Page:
CLEARFIELD — Yvonne Hollenbeck said she remains surprised at the meteoric rise of her life as a cowgirl poet.

You might say, there’s no rhyme or reason.

However, there’s no arguing Hollenbeck’s success as the top award-winning cowgirl poet in America. In addition to numerous awards by the Academy of Western Artists, her peers in the Western Music Association selected her as the Female Poet of the year in 2006, 2007, 2008 and 2010.

The Clearfield woman recently performed as the opening act for country music star Suzy Bogguss at the WJ Ranch south of Yankton. Looking ahead, Hollenbeck will perform at the 2013 National Cowboy Poet Gathering in Elko, Nev.

Hollenbeck’s connection with cowgirl poetry began early in life.

“I always dabbled in poetry. You might say I was a ‘closet poet’,” she said. “Both my grandmothers wrote poetry, and I heard a lot of poems versus bedtime stories when I was small.”

Hollenbeck’s poetry career was secretly launched by an outside source.

“A friend, who was a freelance writer, asked for a copy of a poem I wrote,” she said. “It ended up in an article in a Cattleman’s Magazine, and you might say that was when I was exposed.”

She received another unexpected boost while trying to promote other poets.

“Twenty-one years ago, I helped organize the first Nebraska Cowboy Poetry Gathering and rallied a few friends to help. In retaliation, they made me do some of my poetry at the gathering,” she said.

“I was scared to death. However, several well-known cowboy poets that were in the audience encouraged me to continue. From that performance, I was invited to perform at the Dakota Cowboy Poetry Gathering at Medora, North Dakota — and from word-of-mouth, I was invited to perform at more, and the rest is history.”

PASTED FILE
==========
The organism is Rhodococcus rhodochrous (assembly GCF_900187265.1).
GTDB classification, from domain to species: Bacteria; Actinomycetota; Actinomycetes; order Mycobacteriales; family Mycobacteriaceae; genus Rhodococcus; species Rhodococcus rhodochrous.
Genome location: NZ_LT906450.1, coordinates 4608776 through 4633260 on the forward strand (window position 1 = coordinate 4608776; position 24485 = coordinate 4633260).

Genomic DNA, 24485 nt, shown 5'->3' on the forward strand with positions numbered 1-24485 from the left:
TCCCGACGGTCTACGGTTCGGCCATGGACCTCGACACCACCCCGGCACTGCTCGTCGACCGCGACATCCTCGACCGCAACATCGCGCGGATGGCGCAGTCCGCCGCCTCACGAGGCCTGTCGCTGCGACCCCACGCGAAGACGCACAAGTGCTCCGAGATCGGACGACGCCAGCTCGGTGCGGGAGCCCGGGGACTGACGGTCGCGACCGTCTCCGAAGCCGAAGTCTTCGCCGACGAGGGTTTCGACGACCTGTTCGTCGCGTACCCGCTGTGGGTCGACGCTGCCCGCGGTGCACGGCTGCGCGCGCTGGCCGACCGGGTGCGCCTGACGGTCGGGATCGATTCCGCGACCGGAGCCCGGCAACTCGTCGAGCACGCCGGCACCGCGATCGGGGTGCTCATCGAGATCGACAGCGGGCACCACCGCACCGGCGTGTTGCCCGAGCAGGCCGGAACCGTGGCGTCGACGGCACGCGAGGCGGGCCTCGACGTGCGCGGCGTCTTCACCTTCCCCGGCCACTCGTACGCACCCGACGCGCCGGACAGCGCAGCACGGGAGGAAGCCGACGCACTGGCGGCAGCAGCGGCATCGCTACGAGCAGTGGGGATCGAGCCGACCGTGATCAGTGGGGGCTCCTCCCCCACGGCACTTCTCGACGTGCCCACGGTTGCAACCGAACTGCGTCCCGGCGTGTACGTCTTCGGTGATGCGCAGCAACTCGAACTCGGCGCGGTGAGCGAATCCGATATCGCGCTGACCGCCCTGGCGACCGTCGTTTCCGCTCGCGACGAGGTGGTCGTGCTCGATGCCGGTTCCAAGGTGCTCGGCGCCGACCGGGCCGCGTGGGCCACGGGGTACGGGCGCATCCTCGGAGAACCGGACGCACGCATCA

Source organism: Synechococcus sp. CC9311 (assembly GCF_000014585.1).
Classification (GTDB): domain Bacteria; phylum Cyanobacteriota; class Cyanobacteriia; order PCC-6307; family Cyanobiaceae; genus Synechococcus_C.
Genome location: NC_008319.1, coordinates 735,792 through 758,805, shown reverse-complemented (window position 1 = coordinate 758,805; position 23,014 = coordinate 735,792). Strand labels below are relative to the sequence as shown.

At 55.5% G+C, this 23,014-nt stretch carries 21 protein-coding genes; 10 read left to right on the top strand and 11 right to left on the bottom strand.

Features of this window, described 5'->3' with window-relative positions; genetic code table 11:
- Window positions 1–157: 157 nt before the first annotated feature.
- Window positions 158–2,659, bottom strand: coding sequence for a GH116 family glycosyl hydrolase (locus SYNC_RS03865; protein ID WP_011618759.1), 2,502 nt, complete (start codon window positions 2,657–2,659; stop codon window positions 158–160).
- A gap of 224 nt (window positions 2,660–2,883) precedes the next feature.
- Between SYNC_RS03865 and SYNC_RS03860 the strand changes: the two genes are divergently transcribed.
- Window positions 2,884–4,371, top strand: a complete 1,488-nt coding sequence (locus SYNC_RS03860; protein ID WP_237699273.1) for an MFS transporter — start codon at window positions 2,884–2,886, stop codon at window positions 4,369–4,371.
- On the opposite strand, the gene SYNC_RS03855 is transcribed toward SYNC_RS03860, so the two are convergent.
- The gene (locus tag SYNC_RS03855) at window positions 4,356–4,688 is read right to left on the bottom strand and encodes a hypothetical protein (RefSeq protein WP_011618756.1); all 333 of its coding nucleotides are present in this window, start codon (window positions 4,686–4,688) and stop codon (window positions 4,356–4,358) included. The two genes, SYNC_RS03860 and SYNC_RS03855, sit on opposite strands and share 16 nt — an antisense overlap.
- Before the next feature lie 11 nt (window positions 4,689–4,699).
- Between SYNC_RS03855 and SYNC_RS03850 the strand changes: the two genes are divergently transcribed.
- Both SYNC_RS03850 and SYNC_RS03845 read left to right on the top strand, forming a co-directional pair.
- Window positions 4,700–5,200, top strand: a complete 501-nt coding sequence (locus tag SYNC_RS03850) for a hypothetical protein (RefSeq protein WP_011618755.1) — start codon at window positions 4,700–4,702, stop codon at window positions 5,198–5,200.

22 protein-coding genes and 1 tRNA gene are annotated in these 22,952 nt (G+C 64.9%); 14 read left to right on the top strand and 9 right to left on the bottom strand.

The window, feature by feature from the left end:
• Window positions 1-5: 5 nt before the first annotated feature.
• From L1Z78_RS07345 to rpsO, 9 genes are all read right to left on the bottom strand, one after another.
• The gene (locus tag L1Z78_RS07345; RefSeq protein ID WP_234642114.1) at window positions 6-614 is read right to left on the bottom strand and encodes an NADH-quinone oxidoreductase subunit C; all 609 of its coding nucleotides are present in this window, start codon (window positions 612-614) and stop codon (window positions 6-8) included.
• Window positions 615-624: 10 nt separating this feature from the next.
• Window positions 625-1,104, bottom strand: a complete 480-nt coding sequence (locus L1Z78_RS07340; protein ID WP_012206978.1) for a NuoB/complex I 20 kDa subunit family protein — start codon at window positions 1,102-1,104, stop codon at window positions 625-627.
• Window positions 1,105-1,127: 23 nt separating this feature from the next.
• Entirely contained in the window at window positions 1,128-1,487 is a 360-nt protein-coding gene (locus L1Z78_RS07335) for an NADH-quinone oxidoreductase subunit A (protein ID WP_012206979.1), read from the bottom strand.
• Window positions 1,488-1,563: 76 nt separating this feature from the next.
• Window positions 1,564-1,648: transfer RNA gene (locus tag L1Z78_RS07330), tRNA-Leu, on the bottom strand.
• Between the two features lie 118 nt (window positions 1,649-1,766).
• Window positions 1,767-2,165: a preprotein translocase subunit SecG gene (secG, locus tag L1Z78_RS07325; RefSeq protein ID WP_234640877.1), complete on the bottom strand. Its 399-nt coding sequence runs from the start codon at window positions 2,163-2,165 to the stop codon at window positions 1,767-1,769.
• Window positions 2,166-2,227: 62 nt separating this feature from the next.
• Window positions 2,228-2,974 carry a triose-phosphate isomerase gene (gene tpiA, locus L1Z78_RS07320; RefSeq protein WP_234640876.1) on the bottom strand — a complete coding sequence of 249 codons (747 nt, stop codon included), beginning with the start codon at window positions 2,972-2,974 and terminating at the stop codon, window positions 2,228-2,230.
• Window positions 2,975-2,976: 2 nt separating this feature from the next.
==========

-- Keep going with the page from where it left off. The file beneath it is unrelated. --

While cowgirl poets are fairly common, very few are invited to perform often, Hollenbeck said. She approaches it slightly differently than her male counterparts but shares their lifestyle.

“I’m not a cowboy. However, I married one and write about my life as a cattle rancher/cowboy’s wife,” she said. “I often write humorous poetry about things that were not very humorous when they happened.”

Hollenbeck doesn’t believe in merely performing another poet’s work.

“I write all of my own work,” she said. “I don’t feel you can call yourself a poet when you don’t write your own poetry. That would be called a ‘reciter.’”

Hollenbeck has taken her work on the road, entertaining audiences throughout North America.

“I have performed at nearly every cowboy poetry gathering in the United States and Canada, as well as many civic events,” she said. “I guess what gives me the greatest satisfaction is the positive comments and encouragement from others, whether they be my peers or from someone in the audience.”

More than just words on paper, her poetry has generated an emotional response.

“Occasionally, I will be asked for permission to use one of my poems in a funeral folder or for a special occasion,” she said.

“That’s a great feeling to know something I wrote touched someone in a special way.”

Hollenbeck has drawn some special and well-known fans in their own right.

“I have had some of my work recorded by Michael Martin Murphey and Red Steagall, both quite famous entertainers in their field, and that is quite rewarding,” she said. “I guess you might say that my greatest satisfaction is touching others with my poetry.”

Hollenbeck has performed at many venues, but her appearances at the WJ Ranch remains special moments for her. Greg and Jan Schiferl have converted their horse arena into a setting for some of the nation’s classic country-western acts and poets.

“The Schiferl ranch is a unique and fun experience. Folks really seem to enjoy going there and taking in the concerts they present each year,” Hollenbeck said.

“To take a horse-training barn and turn it into a concert hall is unique. And what a fun time everyone seems to have, which is evident from the great attendance and responsive audiences they attract.”

Hollenbeck has opened for several shows at the WJ Ranch, and she points to the arena’s acoustics as a special feature.